Most customers appreciate that their property has to be stripped out and fully dried before repairs can be carried out, and that this will take time. Those that have been flooded before remember the process well, but we’ve been taking the time to explain what we’re doing and why, to every customer, and at every stage.
As we reach the end of the drying phase in some of the flood zones, we’re taking a look at the challenges and issues our Sergon surveyors have to face.
The right drying programme
Sergon’s consultant surveyors, where appointed, often take responsibility for designing the drying regime for each property. We monitor the progress of each regime and then issue a certificate to confirm that the property is ready for repairs.
One of the main concerns we have to address is around contamination of the properties due to floodwater, particularly in the floor voids or cavity walls. We take a robust approach, making sure that decontamination is undertaken to all voids, opening up the cavities to check that there’s no contamination or residual dampness within the cavity or insulation.
We take a considered and analytical approach towards drying, strip-out and repair. Using the latest technology we’ve developed a new, ground breaking programme that only involves a soft strip-out – this means we only remove those materials that are damaged beyond re-use. Much of the fabric of the building – floors, plaster, architraves and doorframes – remains in place to dry out with the rest of the building, and the condition is reviewed at the end of the programme.
Apart from the huge cost saving benefits, this method also reduces the timescales for repairs, and it’s ‘greener’, providing a lower carbon footprint. The soft strip-out programme was used across many properties in the Somerset Levels a couple of years ago, with consistently good results.
However, customers’ and contractors’ expectations have to be managed. Many, particularly those who’ve been flooded before, might not appreciate the advantages of today’s ‘softstrip’ approach and the technology and expertise that’s behind it. We’re spending a good deal of time reassuring them of the process an the potential benefits.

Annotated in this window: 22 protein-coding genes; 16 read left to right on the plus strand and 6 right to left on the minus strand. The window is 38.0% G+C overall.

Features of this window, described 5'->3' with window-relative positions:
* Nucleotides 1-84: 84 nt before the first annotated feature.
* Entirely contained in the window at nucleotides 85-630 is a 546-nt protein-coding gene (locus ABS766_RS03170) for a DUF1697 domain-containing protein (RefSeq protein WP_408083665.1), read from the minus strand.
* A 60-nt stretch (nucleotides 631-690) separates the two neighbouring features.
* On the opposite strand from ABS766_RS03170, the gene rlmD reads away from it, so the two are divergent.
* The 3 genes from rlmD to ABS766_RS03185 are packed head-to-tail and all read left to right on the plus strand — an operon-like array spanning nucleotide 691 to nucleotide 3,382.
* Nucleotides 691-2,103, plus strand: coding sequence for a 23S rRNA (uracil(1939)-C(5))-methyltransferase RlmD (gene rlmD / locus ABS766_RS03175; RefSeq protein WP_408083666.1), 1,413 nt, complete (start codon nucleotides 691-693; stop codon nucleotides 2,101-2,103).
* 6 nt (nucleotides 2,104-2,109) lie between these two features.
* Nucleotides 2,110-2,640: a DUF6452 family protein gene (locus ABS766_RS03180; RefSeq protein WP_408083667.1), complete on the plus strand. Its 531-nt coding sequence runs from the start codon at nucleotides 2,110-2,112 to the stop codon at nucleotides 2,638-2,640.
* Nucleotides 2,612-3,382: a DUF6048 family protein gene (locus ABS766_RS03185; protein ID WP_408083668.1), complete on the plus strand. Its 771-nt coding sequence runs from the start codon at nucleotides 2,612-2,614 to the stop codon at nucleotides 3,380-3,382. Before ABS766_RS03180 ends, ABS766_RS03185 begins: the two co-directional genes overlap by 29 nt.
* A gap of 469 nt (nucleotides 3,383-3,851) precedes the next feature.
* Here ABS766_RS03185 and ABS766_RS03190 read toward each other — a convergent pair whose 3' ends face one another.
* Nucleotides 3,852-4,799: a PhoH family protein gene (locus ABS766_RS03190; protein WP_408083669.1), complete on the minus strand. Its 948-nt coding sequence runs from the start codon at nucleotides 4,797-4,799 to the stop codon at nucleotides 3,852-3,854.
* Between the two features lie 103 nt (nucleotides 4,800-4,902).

There are of course challenges across all the flood zones. Many properties are semi-detached or terraced and, in some cases, the drying of the house adjoining the customer’s, isn’t progressing as effectively. This means we have to carry out further target drying to the party wall, before we can begin repairs to the property.
This results in a delay in starting works and we’re making sure that we talk through these issues with the customer as soon as they arise.
There are also a significant number of older properties in all of the flood zones, and some don’t have an effective damp proof course. Historically, many have had a sand/cement render applied to internal walls to stop any dampness coming through. This creates difficulties in drying and establishing when the building is ready for repair, as without an effective damp proof course, the drying process will take longer than normal. We’ve issued clear technical guidance to our teams, to make sure that a consistent approach is taken to measuring the drying process and how to decide when the building is ready for repair.
We have come across problems with older properties, where dampness has returned following repairs, but which doesn’t relate to the flood event. A property has to be dried to a condition where decoration can be undertaken without any expectation of damp returning. However, the skills of the surveyor are in identifying any inherent defects to the property, which means that dampness always was, and could continue to be, an issue.
We discuss these problems with the customer and suggest the best course of action, which may well involve carrying out some private works to put things right.
Whilst we’ve highlighted some of the issues we have to deal with in the drying phase, steady and consistent progress continues across all the flood zones. Many properties are now ready for repair and over the next few weeks, we’ll provide further updates on this stage of the reinstatement programme.